Pressure Ulcers on the Feet
Pressure ulcers are a significant concern in healthcare. These wounds develop due to prolonged pressure on the skin, often affecting individuals with limited mobility or those with underlying health conditions. Pressure ulcers can also result from reduced blood flow to the skin. Any break in the skin caused by pressure can lead to infection. Common infections related to pressure ulcers include localized infections, cellulitis, and osteomyelitis, which can progress to sepsis, a life-threatening condition. Prolonged pressure reduces blood flow to the skin, which can result in tissue damage. Foot pressure ulcers often occur on bony prominences such as the heels and ankles. People using improperly fitted prosthetics, those who wear shoes that rub on various parts of the foot, and people with fragile skin are more susceptible to these wounds. Early detection and treatment are essential for better outcomes. Daily foot checks can help detect pressure ulcers and result in timely intervention. If the skin breaks, vigilance should be practiced for signs of infection, such as pus, foul odor, and increased redness. Once a pressure ulcer forms, treatment includes wound cleaning, protection from pressure, and other medical care depending on the severity of the ulcer. If you have a foot wound, it is strongly suggested that you make an appointment with a podiatrist as quickly as possible for treatment.
Wound care is an important part in dealing with diabetes. If you have diabetes and a foot wound or would like more information about wound care for diabetics, consult with one of our podiatrists from Family Foot & Ankle Centers. Our doctors will assess your condition and provide you with quality foot and ankle treatment.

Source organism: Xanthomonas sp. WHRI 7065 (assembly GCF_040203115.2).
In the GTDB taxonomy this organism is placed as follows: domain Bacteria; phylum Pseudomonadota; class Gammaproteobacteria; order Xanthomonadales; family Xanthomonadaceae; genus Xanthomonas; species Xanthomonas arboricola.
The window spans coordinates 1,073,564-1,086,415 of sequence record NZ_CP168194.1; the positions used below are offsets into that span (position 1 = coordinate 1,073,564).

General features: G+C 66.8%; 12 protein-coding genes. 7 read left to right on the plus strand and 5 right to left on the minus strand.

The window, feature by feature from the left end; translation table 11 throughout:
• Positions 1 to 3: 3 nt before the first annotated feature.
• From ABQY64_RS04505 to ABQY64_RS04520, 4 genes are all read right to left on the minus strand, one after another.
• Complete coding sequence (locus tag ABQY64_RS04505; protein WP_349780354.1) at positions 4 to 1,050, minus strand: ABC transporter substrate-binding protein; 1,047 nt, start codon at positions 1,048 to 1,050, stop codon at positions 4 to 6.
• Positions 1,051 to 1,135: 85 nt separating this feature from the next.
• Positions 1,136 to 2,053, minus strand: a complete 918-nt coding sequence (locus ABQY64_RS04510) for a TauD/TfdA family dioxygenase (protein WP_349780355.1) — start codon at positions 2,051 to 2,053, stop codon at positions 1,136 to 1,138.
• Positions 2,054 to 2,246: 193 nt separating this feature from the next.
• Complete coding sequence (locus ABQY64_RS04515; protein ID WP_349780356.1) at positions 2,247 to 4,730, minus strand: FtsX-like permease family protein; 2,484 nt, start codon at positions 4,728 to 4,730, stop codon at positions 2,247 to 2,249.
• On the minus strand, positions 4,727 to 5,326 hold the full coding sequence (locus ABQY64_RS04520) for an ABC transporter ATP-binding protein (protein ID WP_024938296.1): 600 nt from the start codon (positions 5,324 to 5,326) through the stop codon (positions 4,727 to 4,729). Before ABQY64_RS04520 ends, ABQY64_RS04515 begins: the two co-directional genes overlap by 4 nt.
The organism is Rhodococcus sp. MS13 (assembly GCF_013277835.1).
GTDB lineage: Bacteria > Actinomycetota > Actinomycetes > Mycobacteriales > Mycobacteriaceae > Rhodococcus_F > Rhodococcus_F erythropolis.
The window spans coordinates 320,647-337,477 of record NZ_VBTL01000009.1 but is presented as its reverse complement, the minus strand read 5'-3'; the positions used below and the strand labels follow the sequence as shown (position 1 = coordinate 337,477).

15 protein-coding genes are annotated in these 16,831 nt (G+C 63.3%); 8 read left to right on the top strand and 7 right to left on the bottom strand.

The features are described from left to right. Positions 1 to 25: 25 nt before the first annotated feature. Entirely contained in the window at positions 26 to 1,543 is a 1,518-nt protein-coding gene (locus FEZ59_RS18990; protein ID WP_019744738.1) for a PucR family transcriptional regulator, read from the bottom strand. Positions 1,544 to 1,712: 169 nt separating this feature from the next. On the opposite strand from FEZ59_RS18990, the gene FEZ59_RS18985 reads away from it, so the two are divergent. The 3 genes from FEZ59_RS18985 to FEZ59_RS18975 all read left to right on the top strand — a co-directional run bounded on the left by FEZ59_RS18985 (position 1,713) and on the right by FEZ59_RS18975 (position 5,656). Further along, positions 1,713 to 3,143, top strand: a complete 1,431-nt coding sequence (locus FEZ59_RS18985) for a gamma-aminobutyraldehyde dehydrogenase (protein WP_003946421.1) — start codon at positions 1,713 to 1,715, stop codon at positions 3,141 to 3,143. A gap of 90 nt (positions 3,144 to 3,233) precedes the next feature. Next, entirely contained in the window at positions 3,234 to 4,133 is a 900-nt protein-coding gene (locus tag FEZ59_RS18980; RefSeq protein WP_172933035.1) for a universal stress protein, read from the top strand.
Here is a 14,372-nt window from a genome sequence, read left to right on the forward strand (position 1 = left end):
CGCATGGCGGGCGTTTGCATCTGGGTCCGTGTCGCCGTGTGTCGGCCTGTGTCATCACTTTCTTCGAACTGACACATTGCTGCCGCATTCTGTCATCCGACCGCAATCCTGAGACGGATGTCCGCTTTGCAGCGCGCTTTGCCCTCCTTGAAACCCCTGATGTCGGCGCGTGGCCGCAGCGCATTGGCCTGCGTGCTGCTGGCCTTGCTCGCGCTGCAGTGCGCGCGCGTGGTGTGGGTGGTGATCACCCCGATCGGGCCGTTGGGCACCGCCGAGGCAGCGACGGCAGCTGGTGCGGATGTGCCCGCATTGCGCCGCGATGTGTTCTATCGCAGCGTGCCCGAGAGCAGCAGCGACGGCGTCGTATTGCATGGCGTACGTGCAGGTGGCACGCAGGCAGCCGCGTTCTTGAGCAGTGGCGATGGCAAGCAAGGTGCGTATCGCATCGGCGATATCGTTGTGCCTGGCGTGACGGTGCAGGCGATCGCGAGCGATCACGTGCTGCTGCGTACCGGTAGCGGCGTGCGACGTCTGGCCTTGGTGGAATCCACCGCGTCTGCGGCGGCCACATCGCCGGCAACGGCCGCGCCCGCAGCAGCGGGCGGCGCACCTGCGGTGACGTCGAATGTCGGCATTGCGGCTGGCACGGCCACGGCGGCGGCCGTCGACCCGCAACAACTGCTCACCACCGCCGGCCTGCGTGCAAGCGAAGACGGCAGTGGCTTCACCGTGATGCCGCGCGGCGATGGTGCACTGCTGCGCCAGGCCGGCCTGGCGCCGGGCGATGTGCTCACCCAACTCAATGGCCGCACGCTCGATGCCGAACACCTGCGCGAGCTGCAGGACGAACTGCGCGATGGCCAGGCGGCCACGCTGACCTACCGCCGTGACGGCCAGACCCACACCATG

What Is Wound Care?
Wound care is the practice of taking proper care of a wound. This can range from the smallest to the largest of wounds. While everyone can benefit from proper wound care, it is much more important for diabetics. Diabetics often suffer from poor blood circulation which causes wounds to heal much slower than they would in a non-diabetic.
What Is the Importance of Wound Care?
While it may not seem apparent with small ulcers on the foot, for diabetics, any size ulcer can become infected. Diabetics often also suffer from neuropathy, or nerve loss. This means they might not even feel when they have an ulcer on their foot. If the wound becomes severely infected, amputation may be necessary. Therefore, it is of the upmost importance to properly care for any and all foot wounds.
How to Care for Wounds
The best way to care for foot wounds is to prevent them. For diabetics, this means daily inspections of the feet for any signs of abnormalities or ulcers. It is also recommended to see a podiatrist several times a year for a foot inspection. If you do have an ulcer, run the wound under water to clear dirt from the wound; then apply antibiotic ointment to the wound and cover with a bandage. Bandages should be changed daily and keeping pressure off the wound is smart. It is advised to see a podiatrist, who can keep an eye on it.
If you have any questions, please feel free to contact one of our offices located in Corsicana, Ennis, and Waxahachie, TX . We offer the newest diagnostic and treatment technologies for all your foot care needs.
The information provided in this article is not meant to be medical advice and is for educational purposes only. If you would like to learn more about topics related to podiatry, feel free to contact Family Foot & Ankle Centers by clicking here or calling 972-597-4132 to reach our Waxahachie office, 903-872-9910 to reach our Corsicana office, or 972-875-3668 to reach our Ennis office.